Removal of bromate from drinking water using a heterogeneous photocatalytic mili-reactor: impact of the reactor material and water matrix

  • Gustavo S. Cunha
  • Sara G. S. Santos
  • Bianca M. Souza-Chaves
  • Tânia F.C.V. SilvaEmail author
  • João Paulo Bassin
  • Márcia W.C. Dezotti
  • Rui A.R. Boaventura
  • Madalena M. Dias
  • José Carlos B. Lopes
  • Vítor J.P. VilarEmail author
Research Article


The main goal of this study was to evaluate the removal of bromate from drinking water using a heterogeneous photocatalytic mili-photoreactor, based on NETmix technology. The NETmix mili-reactor consists of a network of channels and chambers imprinted in a back slab made of acrylic (AS) or stainless steel (SSS) sealed, through mechanical compression and o-rings, with an UVA-transparent front borosilicate glass slab (BGS). A plate of UVA-LEDs was placed above the BGS window. TiO2-P25 thin films were immobilized on the BGS (back-side illumination, BSI) or SSS (front-side illumination, FSI) by using a spray deposition method. The photoreduction rate of a 200 μg L−1 (1.56 μM) BrO3 solution was assessed taking into account the following: (i) catalyst film thickness, (ii) catalyst coated surface and illumination mechanism (BSI or FSI), (iii) solution pH, (iv) type and dose of sacrificial agent (SA), (v) reactor material, and (vi) water matrix. In acidic conditions (pH 3.0) and in the absence of light/catalyst/SA, 28% and 36% of BrO3 was reduced into Br only by contacting with AS and SSS during 2-h, respectively. This effect prevailed during BSI experiments, but not for FSI ones since back SSS was coated with the photocatalyst. The results obtained have demonstrated that (i) the molar rate of disappearance of bromates was similar to the molar rate of formation of bromides; (ii) higher BrO3 reduction efficiencies were reached in the presence of an SA using the FSI at pH 3.0; (iii) formic acid ([BrO3]:[CH2O2] molar ratio of 1:3) presented higher performance than humic acids (HA = 1 mg C L−1) as SA; (iv) high amounts of HA impaired the BrO3 photoreduction reaction; (v) SSS coated catalyst surface revealed to be stable for at least 4 consecutive cycles, keeping its photonic efficiency. Under the best operating conditions (FSI, 18 mL of 2% wt. TiO2-P25 suspension, pH 3.0), the use of freshwater matrices led to (i) equal or higher reaction rates, when compared with a synthetic water in the absence of SA, and (ii) lower reaction rates, when compared with a synthetic water containing formic acid with a [BrO3]:[CH2O2] molar ratio of 1:3. Notwithstanding, heterogeneous TiO2 photocatalysis, using the NETmix mili-reactor can be used to promote the reduction of BrO3 into Br, attaining concentrations below 10 μg L−1 (guideline value) after 2-h reaction.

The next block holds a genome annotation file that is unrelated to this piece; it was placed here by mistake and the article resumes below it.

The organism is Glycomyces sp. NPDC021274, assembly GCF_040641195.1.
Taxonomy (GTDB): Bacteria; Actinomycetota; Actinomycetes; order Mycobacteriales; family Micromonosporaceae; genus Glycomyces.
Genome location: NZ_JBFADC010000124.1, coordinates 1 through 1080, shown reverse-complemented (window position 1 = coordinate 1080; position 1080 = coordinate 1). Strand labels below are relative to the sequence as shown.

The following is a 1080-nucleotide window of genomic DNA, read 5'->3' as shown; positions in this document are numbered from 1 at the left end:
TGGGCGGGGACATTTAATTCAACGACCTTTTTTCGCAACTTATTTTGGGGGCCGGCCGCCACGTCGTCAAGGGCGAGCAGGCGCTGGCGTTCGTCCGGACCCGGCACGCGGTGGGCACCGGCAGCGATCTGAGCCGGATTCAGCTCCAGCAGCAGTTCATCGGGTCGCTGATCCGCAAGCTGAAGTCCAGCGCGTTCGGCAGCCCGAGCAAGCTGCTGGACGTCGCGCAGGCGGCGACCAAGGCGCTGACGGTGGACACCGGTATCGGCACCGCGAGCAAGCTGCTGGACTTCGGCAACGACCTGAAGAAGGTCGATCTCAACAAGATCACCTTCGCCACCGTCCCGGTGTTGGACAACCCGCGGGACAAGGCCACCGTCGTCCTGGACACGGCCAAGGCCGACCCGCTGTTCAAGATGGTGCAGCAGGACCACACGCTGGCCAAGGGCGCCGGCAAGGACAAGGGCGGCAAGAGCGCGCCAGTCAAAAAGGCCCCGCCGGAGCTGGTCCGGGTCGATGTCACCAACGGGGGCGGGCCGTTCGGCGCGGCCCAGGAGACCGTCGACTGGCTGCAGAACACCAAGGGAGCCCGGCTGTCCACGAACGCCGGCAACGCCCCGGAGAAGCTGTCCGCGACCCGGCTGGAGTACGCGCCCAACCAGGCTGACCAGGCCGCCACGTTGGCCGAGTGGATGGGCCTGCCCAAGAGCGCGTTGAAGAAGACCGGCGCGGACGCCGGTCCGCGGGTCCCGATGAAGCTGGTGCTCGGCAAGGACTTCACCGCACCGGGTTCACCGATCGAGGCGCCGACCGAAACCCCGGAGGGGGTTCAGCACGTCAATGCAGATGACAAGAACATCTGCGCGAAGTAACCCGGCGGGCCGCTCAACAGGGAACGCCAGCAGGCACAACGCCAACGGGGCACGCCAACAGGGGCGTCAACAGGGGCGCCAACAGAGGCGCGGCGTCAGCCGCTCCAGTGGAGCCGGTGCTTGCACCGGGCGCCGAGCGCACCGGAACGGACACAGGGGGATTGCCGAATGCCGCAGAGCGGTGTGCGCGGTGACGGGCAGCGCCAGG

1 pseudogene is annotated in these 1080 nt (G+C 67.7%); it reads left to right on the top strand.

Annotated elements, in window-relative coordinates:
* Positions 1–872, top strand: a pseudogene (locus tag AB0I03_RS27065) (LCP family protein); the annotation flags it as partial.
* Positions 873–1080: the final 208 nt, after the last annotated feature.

Graphical Abstract



Bromate photocatalytic reduction NETmix mili-photoreactor |Illumination mechanism Reactor material Sacrificial agent Water matrix 


List of acronyms


Average carbon oxidation state


Acrylic slab


Borosilicate glass slab


Backside Illumination


Dissolved organic carbon


Frontside illumination


Freshwater sample


Freshwater sample after the ozonation process


Freshwater sample after sequential ozonation-coagulation/flocculation-filtration process


Freshwater sample before the ozonation process


Humic acid


Limit of detection


Limit of quantification


Maximum contaminant level


Methyl methacrylate


Natural organic matter


pH value at the point of zero charge


Poly (methyl methacrylate)


Photocatalytic space-time yield


Radiant power


Sacrificial agent


Stainless steel slab


Synthetic water


Total organic carbon


Ultrapure water




World Health Organization


Water treatment plants

Latin letters


Pseudo-first order kinetic constant


Flow rate


Initial reaction rate


Coefficient of determination


Residual variance







Greek letters


Photonic efficiency


Photon flux



This work is a result of Project “AIProcMat@N2020-Advanced Industrial Processes and Materials for a Sustainable Northern Region of Portugal 2020,” with the reference NORTE-01-0145-FEDER-000006, supported by Norte Portugal Regional Operational Programme (NORTE 2020), under the Portugal 2020 Partnership Agreement, through the European Regional Development Fund (ERDF); and Associate Laboratory LSRE-LCM-UID/EQU/50020/2019, funded by national funds through FCT/MCTES (PIDDAC). Gustavo S. Cunha acknowledges his doctoral scholarship (process no. 153965/2016-9) supported by CNPq (Brazil). Bianca M. Souza-Chaves gratefully acknowledges her postdoctoral scholarship (process no. 201989/2014-0) supported by CNPq (Brazil) through the Science without Borders Program (Ciência sem Fronteiras). T. Silva and V. Vilar acknowledge the FCT Individual Call to Scientific Employment Stimulus 2017 (CEECIND/01386/2017 and CEECIND/01317/2017, respectively).

Compliance with ethical standards

Conflict of interest

The authors declare that they have no conflict of interest.


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Copyright information

© Springer-Verlag GmbH Germany, part of Springer Nature 2019

Authors and Affiliations

  • Gustavo S. Cunha
    • 1
    • 2
  • Sara G. S. Santos
    • 1
  • Bianca M. Souza-Chaves
    • 2
  • Tânia F.C.V. Silva
    • 1
    Email author
  • João Paulo Bassin
    • 2
  • Márcia W.C. Dezotti
    • 2
  • Rui A.R. Boaventura
    • 1
  • Madalena M. Dias
    • 1
  • José Carlos B. Lopes
    • 1
  • Vítor J.P. Vilar
    • 1
    Email author
  1. 1.Laboratory of Separation and Reaction Engineering-Laboratory of Catalysis and Materials (LSRE-LCM), Departamento de Engenharia Química, Faculdade de EngenhariaUniversidade do PortoPortoPortugal
  2. 2.Chemical Engineering Program–COPPEFederal University of Rio de JaneiroRio de JaneiroBrazil

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